Fargo

Remember the righteous outrage when Carson Wentz started his AO1 Foundation, a Christianity-based organization the former North Dakota State quarterback started because he wanted to use his platform to better the world?

If you do, you're lying. Never happened. When the Bison star advanced to the NFL and decided to use his new influence (and money) to espouse Christian values, Wentz was treated as a hero. Bison Nation, particularly the big-monied members, couldn't get close enough to him.

Wentz was encouraged to support a cause in which he believed, to speak about it publicly and to speak openly about his Christianity.

Nobody told him to shut up and play football.

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The same courtesy is not being extended to current members of the Bison football team, some of whom participated in a team unity video that included the words "Black lives matter" and then kneeled during the national anthem prior to Saturday's game against Central Arkansas at the Fargodome.

Star quarterback Trey Lance wore cleats on which he wrote "BLM." And some players had stickers on their helmets with the Black Lives Matter symbol.

The reaction from some corners of Bison fandom has been visceral.

"Disrespectful!"

"Stop stirring up trouble and scram, Trey!"

"Shut up and play football!"

Those are but some of the online responses to the Bison's pregame display. Many more are vulgar and not a few are blatantly racist.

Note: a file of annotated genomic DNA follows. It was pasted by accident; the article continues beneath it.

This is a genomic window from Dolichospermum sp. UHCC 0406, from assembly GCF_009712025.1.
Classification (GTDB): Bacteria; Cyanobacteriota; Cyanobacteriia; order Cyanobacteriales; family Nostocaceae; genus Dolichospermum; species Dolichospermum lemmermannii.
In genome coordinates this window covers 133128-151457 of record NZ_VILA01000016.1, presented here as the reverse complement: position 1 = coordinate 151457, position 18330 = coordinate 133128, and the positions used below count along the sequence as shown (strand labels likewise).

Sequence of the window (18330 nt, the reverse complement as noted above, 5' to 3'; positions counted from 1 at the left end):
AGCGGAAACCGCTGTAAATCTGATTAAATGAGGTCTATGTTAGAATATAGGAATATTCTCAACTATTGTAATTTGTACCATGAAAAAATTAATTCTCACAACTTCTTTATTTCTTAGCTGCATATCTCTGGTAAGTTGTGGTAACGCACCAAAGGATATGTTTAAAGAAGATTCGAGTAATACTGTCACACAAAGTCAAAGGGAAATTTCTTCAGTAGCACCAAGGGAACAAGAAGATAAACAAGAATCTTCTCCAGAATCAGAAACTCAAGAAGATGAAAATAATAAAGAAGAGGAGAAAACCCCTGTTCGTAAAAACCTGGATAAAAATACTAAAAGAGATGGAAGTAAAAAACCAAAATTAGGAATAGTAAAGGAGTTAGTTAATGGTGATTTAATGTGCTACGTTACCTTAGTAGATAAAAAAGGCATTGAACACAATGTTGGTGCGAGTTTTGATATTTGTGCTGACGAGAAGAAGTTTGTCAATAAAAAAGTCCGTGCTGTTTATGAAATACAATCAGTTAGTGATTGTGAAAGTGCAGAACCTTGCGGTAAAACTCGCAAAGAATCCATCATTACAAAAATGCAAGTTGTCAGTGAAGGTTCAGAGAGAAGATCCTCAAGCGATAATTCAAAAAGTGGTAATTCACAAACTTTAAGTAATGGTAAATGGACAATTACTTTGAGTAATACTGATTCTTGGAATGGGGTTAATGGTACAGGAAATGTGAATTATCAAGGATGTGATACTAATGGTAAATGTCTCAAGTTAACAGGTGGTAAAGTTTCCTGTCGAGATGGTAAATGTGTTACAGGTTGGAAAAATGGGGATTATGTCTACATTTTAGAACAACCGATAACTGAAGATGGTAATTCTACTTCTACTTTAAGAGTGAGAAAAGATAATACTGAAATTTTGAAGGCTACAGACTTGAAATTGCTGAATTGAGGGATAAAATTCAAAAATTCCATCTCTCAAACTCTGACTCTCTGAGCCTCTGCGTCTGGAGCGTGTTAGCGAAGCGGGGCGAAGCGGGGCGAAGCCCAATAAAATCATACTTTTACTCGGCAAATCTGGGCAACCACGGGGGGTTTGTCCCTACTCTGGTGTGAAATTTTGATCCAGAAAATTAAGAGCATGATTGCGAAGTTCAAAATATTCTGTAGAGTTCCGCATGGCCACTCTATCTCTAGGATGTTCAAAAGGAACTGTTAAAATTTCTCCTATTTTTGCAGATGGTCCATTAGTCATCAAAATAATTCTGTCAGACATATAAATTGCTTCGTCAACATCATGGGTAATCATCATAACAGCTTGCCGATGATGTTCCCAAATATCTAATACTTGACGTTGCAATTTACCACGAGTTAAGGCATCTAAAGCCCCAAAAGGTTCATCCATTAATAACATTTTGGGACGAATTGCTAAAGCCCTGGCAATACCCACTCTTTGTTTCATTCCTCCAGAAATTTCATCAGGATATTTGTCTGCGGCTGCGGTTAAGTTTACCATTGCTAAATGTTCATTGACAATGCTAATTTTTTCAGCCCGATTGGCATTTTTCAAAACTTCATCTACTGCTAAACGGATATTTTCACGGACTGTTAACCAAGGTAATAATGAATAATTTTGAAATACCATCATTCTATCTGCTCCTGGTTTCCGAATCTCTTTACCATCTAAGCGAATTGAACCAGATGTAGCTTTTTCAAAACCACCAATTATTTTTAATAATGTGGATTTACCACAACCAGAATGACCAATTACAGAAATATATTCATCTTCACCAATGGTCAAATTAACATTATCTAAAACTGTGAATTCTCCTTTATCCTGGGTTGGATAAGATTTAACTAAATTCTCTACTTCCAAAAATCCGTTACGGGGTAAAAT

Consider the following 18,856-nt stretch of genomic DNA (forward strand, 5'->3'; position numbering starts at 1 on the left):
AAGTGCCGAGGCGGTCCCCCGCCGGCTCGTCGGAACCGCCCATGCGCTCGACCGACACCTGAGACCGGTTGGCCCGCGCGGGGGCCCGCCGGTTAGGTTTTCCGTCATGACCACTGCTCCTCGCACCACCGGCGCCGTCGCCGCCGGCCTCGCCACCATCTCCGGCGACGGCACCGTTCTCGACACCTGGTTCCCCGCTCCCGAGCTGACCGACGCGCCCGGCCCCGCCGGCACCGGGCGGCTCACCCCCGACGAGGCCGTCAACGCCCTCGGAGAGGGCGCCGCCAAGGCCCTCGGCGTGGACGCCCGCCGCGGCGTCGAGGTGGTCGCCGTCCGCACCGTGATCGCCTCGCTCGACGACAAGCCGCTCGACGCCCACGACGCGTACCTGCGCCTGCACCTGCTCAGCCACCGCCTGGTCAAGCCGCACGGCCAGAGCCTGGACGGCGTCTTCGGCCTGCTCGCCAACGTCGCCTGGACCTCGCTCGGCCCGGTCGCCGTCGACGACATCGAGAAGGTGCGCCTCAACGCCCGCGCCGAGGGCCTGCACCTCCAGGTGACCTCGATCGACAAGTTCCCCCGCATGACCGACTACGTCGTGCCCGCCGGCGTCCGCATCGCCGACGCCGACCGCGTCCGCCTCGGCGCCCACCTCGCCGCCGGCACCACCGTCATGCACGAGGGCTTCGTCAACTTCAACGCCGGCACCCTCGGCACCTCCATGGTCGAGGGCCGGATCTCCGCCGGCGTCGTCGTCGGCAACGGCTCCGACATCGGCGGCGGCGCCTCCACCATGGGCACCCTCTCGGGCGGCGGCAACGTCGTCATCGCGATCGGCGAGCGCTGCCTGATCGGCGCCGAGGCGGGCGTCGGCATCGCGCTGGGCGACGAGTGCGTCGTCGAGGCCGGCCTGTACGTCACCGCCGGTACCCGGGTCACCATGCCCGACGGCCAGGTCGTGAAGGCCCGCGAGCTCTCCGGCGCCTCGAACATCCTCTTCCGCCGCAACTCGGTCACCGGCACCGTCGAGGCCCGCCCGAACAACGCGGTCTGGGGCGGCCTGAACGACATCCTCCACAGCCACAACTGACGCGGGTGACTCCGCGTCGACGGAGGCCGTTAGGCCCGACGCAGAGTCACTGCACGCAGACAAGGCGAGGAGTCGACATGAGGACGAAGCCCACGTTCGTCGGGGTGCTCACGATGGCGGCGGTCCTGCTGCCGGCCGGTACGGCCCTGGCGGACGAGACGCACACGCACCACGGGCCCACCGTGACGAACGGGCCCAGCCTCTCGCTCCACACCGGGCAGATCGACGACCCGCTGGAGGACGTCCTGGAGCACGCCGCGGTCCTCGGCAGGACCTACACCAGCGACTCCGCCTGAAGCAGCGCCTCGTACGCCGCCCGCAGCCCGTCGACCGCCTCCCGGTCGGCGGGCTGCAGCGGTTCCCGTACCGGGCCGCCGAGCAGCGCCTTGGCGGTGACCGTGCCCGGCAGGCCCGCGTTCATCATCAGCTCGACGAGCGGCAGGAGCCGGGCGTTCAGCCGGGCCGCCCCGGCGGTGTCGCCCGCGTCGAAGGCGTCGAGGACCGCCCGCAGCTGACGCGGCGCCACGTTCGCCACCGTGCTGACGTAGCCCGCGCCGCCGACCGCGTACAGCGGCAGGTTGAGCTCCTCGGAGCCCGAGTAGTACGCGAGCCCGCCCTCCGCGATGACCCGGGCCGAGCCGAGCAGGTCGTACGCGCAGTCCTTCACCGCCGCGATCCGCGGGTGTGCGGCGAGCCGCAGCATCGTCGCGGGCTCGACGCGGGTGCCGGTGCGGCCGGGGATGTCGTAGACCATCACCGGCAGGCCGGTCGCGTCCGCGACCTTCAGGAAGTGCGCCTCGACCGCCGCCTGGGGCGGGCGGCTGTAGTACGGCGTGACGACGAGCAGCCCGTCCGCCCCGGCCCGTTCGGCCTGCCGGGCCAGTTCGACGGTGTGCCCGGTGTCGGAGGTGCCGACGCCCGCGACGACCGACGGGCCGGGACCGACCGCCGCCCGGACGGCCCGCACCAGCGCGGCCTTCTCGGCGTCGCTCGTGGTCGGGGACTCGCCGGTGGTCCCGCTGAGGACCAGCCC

It is disheartening and embarrassing.

Many Bison fans, it is clear, want their football players — particularly the Black ones — to win games and keep their mouths shut. The student-athletes, most of whom are bright and dynamic individuals, are little more than pieces of meat in green and yellow uniforms to some fans.

They are strictly entertainment for the masses, thank you, and nobody sought or wants to hear their opinions. Unless, of course, the opinion is that Bison fans are the best in college football and that everything about NDSU is awesome.

No. That's not what college athletes are in 2020. Not at NDSU or anyplace else. Times have changed, folks, and for that we should be appreciative and supportive.

College athletes aren't automatons. They are intelligent, increasingly aware young people who are just beginning to understand their leverage in the multi-billion dollar machine that is college sports.

This group of Bison athletes has pledged, as a team, to take actions that will help this community be better.

Lance, in particular, has said he'll use his platform to try and make a difference in the world. Sound familiar?

This is viewed as unacceptable by some fans, many of the same ones who had no problem with Wentz using his platform to make a difference.

Sad.

The 52-second video that played in the Fargodome prior to kickoff was an eloquent message of unity in difficult times. Black players and white players, pledging to understand each other's worlds and have one another's backs.

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About 15 Bison, mostly Black players, kneeled during the national anthem. It was, as was said during the video message, "not about disrespecting the flag. It's about protecting one another."

It was a team-building message that the Bison will always stick together. Isn't that what the hardcore Bison rubes say NDSU football is all about?

We stand here today.

As a team.

As brothers.

As a family that loves one another.

Accepts each other's differences.